Getting your family and friends to read the personal brand statement can help them notice areas that could represent your characteristics and values better. You can also ask for feedback on the language you've used to enhance your vocabulary. They can also proofread your statement to highlight any spelling, punctuation or grammatical errors.

Related: 175 Good Words for a Resume and When to Include Them

6. Share your personal brand statement

Once you've written and finalised the statement, you can share it on your social media pages and any documents an employer might receive. You could share your statement in your social media biography so people that visit your page can easily get to know you. Aim to share posts that follow a similar theme to your statement. For example, an aspiring video editor may post short clips they've edited, provide tips on using editing software and share inspiring content from known video editing brands.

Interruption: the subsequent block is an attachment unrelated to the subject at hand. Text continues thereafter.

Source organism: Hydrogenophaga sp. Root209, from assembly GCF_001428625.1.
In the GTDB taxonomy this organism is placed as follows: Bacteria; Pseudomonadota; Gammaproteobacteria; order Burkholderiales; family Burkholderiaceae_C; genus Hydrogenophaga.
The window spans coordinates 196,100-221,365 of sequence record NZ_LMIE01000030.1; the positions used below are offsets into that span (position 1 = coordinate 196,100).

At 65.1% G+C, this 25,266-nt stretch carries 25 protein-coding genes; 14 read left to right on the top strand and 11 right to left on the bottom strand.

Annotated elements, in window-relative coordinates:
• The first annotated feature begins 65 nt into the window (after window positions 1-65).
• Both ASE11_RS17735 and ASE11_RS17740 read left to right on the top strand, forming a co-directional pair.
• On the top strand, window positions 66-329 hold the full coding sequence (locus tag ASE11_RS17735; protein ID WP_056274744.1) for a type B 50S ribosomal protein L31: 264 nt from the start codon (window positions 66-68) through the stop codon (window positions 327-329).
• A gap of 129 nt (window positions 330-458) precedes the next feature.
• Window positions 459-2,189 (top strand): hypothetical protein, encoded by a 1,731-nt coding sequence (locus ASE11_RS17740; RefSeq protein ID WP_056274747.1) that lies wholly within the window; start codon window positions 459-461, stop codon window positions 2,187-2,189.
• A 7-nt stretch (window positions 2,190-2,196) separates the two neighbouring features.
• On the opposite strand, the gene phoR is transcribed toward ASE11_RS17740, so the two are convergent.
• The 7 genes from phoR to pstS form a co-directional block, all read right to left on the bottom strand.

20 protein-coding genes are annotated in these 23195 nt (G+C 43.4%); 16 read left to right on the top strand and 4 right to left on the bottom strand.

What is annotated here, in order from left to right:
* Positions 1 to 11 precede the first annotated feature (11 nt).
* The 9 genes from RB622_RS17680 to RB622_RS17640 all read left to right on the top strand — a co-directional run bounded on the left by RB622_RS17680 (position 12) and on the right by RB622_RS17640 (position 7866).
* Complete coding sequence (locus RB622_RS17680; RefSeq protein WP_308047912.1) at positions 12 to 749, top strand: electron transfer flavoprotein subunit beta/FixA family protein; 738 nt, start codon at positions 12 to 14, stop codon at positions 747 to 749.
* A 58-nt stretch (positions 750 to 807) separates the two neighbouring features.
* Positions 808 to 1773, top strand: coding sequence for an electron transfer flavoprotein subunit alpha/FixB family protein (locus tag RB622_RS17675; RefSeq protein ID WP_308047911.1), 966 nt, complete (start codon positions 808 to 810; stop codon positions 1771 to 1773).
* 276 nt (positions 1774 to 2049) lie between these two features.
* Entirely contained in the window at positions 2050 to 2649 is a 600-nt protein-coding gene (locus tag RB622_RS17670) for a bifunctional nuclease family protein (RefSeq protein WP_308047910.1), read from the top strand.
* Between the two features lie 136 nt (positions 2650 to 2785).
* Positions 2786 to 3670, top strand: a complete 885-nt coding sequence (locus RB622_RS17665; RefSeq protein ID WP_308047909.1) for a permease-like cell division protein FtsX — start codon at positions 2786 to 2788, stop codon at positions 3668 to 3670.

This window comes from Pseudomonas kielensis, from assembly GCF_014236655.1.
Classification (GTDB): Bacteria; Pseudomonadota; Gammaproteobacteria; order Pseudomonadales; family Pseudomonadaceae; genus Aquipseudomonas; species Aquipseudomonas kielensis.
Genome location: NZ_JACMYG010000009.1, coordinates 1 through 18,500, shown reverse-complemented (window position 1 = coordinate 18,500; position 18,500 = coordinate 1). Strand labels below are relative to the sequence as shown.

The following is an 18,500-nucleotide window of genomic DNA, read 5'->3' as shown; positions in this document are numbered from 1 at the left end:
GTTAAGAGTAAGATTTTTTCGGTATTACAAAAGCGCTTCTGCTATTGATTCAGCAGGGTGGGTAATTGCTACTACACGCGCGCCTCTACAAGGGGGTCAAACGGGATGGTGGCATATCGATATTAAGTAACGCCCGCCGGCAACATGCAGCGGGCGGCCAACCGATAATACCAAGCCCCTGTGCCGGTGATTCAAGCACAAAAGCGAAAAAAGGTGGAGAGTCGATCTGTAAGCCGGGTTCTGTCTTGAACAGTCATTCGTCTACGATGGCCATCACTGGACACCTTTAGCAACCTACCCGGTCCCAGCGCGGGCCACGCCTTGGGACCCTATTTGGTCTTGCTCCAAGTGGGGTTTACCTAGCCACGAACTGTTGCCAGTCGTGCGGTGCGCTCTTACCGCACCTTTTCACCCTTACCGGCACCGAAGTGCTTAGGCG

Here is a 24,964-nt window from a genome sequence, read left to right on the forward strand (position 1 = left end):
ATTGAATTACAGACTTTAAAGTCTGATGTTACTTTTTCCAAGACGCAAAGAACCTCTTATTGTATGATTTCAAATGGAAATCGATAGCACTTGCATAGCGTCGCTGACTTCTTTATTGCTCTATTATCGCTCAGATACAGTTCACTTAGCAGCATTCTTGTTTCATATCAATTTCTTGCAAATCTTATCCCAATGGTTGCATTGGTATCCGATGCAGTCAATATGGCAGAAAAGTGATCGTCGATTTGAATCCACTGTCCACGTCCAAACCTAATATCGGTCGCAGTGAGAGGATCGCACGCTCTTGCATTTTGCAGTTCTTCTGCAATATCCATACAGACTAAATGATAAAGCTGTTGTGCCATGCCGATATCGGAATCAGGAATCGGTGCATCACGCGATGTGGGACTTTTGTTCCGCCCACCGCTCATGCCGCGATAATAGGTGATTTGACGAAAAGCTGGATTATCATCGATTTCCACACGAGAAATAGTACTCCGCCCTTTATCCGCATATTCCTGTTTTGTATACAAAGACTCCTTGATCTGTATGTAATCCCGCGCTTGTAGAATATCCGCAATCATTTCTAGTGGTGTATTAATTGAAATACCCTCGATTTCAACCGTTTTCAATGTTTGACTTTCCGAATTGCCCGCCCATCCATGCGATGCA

When promoting your brand to a potential employer, you can include your statement either on your resume or in your cover letter. It's often best to only provide it on just one of these documents, so employers only receive new information. You can also include your personal brand statement at the start of your work portfolio to introduce examples of your work.

Personal brand statement examples

Personal brand statements are typically two to four sentences. A short structure encourages you to only provide concise information to capture the attention of others without containing too many facts. Here are some personal brand statements you can refer to:

1. Dancing